Open Access Nano Commentary

A catalyst-free growth of aluminum-doped ZnO nanorods by thermal evaporation

Syahida Suhaimi1, Samsudi Sakrani2*, Tashi Dorji1 and Abdul Khamim Ismail1

Author Affiliations

1 Department of Physics, Faculty of Science, UTM, Skudai, Johor 81310, Malaysia

2 Ibnu Sina Institute, UTM, Skudai, Johor 81310, Malaysia

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Nanoscale Research Letters 2014, 9:256  doi:10.1186/1556-276X-9-256

Published: 23 May 2014


The growth of Al:ZnO nanorods on a silicon substrate using a low-temperature thermal evaporation method is reported. The samples were fabricated within a horizontal quartz tube under controlled supply of O2 gas where Zn and Al powders were previously mixed and heated at 700°C. This allows the reactant vapors to deposit onto the substrate placed vertically above the source materials. Both the undoped and doped samples were characterized using scanning electron microscopy (SEM), field emission scanning electron microscopy (FESEM), energy-dispersive X-ray spectroscopy (EDX), high-resolution transmission electron microscopy (HRTEM) and photoluminescence (PL) measurements. It was observed that randomly oriented nanowires were formed with varying nanostructures as the dopant concentrations were increased from 0.6 at.% to 11.3 at.% with the appearance of ‘pencil-like’ shape at 2.4 at.%, measuring between 260 to 350 nm and 720 nm in diameter and length, respectively. The HRTEM images revealed nanorods fringes of 0.46 nm wide, an equivalent to the lattice constant of ZnO and correspond to the (0001) fringes with regard to the growth direction. The as-prepared Al:ZnO samples exhibited a strong UV emission band located at approximately 389 nm (Eg = 3.19 eV) with multiple other low intensity peaks appeared at wavelengths greater than 400 nm contributed by oxygen vacancies. The results showed the importance of Al doping that played an important role on the morphology and optical properties of ZnO nanostructures. This may led to potential nanodevices in sensor and biological applications.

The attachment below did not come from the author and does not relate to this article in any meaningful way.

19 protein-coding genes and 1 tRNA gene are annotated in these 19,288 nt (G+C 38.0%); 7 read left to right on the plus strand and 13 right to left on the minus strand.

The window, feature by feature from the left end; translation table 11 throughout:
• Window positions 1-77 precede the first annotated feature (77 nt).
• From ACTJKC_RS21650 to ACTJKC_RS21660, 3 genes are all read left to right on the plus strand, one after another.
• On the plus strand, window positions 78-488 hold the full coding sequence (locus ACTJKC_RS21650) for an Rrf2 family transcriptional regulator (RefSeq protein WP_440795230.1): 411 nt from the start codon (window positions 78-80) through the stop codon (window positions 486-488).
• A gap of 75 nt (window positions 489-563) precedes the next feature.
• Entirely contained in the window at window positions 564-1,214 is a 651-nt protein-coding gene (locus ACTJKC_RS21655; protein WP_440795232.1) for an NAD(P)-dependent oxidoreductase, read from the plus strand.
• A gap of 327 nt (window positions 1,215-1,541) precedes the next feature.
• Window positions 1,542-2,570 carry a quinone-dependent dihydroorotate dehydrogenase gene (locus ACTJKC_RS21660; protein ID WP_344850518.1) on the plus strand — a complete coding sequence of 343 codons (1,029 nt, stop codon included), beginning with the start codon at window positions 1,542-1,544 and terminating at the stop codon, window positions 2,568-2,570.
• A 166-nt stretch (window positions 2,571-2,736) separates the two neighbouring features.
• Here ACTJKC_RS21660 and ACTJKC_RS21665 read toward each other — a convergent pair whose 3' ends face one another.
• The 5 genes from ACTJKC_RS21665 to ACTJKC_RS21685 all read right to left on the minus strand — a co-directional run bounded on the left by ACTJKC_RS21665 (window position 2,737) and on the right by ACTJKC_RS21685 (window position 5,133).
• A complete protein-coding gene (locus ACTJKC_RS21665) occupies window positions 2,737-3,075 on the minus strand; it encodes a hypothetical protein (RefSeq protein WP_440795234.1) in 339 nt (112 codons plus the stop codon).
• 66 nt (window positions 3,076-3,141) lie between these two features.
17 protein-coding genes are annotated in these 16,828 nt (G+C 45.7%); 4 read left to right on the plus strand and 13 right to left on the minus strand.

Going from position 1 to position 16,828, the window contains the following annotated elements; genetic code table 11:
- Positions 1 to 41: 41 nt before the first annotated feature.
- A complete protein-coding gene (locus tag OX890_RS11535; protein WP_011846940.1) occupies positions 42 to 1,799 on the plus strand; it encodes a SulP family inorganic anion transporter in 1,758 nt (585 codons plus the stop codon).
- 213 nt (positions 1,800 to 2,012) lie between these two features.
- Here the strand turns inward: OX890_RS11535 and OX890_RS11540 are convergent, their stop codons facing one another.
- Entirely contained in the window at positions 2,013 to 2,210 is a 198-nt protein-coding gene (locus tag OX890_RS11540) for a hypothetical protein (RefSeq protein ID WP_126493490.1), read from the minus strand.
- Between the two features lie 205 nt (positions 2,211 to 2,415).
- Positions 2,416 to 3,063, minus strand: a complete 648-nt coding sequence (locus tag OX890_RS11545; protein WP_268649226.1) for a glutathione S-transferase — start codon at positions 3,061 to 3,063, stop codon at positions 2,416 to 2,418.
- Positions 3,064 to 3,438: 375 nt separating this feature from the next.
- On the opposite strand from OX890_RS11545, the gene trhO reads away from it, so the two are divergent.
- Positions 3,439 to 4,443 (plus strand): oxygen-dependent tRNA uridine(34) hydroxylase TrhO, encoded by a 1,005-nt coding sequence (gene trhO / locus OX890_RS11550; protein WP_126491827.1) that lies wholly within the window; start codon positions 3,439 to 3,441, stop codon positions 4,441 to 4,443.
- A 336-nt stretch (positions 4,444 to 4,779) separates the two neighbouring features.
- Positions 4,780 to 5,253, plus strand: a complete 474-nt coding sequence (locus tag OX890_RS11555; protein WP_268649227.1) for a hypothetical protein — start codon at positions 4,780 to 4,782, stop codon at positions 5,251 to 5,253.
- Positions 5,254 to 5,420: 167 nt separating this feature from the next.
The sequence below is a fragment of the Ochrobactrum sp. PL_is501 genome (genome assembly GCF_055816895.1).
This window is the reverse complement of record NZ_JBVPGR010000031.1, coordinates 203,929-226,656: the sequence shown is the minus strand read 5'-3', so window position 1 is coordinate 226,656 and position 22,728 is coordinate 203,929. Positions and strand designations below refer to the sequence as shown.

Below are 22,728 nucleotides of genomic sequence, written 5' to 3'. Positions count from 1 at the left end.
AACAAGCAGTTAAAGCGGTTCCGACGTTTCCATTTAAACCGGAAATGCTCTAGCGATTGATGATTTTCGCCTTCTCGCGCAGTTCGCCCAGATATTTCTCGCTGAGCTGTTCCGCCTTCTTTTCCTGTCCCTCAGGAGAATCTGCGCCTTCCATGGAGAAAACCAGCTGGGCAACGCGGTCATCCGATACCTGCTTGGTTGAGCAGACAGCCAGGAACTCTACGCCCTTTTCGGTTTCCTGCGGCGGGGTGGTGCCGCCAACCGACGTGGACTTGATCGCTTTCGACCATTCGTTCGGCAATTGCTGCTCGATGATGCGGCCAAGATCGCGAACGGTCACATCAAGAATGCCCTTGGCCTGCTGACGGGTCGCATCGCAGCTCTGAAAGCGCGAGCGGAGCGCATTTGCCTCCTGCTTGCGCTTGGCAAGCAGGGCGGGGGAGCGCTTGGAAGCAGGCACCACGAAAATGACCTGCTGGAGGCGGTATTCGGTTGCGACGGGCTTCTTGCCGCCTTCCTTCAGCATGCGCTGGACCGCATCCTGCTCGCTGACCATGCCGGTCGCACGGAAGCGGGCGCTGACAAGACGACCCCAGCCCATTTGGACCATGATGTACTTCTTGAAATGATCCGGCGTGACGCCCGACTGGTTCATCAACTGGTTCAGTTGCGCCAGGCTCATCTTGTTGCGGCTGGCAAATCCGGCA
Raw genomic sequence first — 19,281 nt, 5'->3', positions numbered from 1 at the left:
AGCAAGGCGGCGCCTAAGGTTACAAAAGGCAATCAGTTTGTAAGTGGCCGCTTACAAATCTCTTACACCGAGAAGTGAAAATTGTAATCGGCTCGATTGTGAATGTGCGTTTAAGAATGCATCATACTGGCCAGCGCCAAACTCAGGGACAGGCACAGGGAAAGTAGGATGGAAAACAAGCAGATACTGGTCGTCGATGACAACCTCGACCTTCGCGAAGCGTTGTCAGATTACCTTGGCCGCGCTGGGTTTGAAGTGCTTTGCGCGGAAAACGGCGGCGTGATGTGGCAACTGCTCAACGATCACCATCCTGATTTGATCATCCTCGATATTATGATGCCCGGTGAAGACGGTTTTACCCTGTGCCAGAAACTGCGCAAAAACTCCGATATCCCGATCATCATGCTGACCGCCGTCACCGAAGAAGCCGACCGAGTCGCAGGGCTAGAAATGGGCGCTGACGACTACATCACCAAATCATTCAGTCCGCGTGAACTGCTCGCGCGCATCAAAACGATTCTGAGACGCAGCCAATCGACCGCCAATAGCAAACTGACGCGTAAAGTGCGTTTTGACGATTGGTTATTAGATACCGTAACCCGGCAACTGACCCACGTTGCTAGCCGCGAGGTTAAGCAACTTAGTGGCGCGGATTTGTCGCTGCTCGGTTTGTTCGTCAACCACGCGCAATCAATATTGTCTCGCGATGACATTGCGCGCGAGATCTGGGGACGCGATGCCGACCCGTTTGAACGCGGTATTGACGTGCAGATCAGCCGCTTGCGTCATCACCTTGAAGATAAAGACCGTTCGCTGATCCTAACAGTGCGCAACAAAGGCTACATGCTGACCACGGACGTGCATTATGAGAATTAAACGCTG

Al:ZnO nanowires; Thermal evaporation; Catalyst-free